Chattahoochee River Property Purchased as National Forest Addition

Release Date: Dec 17, 2012  

Contact(s): Matthew Shaffer, The Trust for Public Land, 415-800-5214, Judy Toppins, Chattahoochee-Oconee National Forests, 770-297-3061


HELEN, GA.: The Trust for Public Land has protected nearly 7 acres of Chattahoochee River frontage north of Helen, Ga., as an addition to the Chattahoochee National Forest. The property fronts more than 500 feet of the Chattahoochee River’s western bank, and it will now be available for public access to the river, also popular for trout fishing.

The USDA Forest Service worked with The Trust for Public Land, a national conservation organization with a Georgia office in Atlanta, to purchase the property both to serve public access within the forest, and to preserve the quality of the water in this headwaters region serving the Chattahoochee River. Over 20 years The Trust for Public Land and its partners have conserved more than 75 miles of land fronting the Chattahoochee River.

In an area where the local economy depends heavily on recreation and tourism, protecting the natural resources that serve as a primary attraction helps assure long-term economic health.

Protecting this Chattahoochee River property for the National Forest will enhance public access to thousands of acres of recreational lands,” said Curt Soper, The Trust for Public Land’s Georgia state director. “This particular stretch of river is shallow, rock-lined, clean and cold, which is ideal for trout fishing.”

The Trust for Public Land purchased the property for $250,000 in 2010. The organization was able to sell it to the  Forest Service for $110,000 by securing support from its Chattahoochee River Protection Fund; the David, Helen and Marian Woodward Fund; and The Patterson Family Foundation, Inc.

“This property along the Chattahoochee River was a clear candidate for subdivision and development,” said Soper. “Thankfully, we were able to secure the additional private funding needed to complement limited public funding and sell the property to the Forest Service at a reduced price. We are grateful to our funders for supporting this critical conservation project for the Chattahoochee National Forest.”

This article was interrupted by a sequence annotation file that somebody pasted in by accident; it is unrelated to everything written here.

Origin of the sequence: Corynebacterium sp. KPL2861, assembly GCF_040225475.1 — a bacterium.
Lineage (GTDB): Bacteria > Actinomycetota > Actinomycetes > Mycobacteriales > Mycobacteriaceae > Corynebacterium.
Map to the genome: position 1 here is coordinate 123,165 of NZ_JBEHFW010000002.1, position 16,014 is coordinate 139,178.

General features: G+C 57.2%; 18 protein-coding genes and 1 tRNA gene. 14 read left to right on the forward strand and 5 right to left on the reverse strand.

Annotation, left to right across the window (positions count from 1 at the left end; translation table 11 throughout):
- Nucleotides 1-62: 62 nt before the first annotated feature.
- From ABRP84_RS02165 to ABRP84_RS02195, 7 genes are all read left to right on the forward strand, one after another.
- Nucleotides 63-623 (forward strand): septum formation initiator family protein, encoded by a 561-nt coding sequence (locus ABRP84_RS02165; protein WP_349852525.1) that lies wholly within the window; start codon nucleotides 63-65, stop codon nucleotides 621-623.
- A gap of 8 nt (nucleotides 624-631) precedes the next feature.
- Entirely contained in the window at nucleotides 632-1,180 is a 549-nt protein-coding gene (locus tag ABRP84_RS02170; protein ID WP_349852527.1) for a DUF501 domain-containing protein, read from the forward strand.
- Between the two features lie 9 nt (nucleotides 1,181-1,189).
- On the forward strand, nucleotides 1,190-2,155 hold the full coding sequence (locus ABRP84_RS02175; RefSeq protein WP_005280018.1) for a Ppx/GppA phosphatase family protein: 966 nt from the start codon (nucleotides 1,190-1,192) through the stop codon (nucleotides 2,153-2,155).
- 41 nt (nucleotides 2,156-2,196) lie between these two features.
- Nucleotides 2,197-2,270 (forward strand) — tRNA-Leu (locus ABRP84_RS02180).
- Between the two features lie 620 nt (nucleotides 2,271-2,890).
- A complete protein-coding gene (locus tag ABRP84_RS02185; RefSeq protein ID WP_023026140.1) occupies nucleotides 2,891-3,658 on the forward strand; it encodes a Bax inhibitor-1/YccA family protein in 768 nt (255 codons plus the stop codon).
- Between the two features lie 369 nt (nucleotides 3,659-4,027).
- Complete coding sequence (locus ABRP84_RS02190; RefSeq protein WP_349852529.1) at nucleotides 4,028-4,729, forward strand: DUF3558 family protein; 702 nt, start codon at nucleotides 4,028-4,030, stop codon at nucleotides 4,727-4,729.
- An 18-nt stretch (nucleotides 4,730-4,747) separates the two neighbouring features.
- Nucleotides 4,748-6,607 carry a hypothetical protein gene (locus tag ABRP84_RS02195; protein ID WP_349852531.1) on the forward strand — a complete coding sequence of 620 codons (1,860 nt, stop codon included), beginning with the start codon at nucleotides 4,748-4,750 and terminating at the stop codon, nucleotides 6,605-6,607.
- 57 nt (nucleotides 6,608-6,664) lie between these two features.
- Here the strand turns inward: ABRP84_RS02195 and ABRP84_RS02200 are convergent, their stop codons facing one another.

Public funding for the Forest Service purchase came from the federal Land and Water Conservation Fund, which is derived from royalties paid by energy companies recovering publicly owned oil and gas on federal lands, rather than taxpayer dollars, to acquire critical new conservation lands.

“This addition to the Chattahoochee National Forest will help to further protect a primary source of clean water for metro Atlanta, as well as provide superb recreational opportunities for forest visitors,” said Ed Hunter, Chattooga River District Ranger for the Chattahoochee-Oconee National Forests. “We are proud to work with The Trust for Public Land to protect the water and special places like these for future generations.”

“This project is an outstanding example of how to be successful in protecting a sensitive resource by using the collaborative efforts of the private sector, government and conservation organizations. This purchase will enhance past successful efforts to protect the Chattahoochee River. Future generations will enjoy the benefits of this coldwater habitat.  Protection of these types of properties is essential to keep viable trout populations in our State” said Jim Kidd a Trout Unlimited member and retired Forest Service land program manager.

 

 

Founded in 1972, The Trust for Public Land is the leading nonprofit working to conserve land for people. Operating from more than 30 offices nationwide, The Trust for Public Land has protected more than three million acres from the inner city to the wilderness and helped generate more than 34 billion in public funds for conservation. Nearly ten million people live within a ten-minute walk of a Trust for Public Land park, garden, or natural area, and millions more visit these sites every year. Learn more at tpl.org.

The mission of the USDA Forest Service is to sustain the health, diversity, and productivity of the nation's forests and grasslands to meet the needs of present and future generations. Encompassing around 867,000 acres across 26 counties, the Chattahoochee-Oconee National Forests provide the finest outdoor recreation opportunities and natural resources in Georgia.  Learn more about the national forests in Georgia at www.fs.usda.gov/conf.

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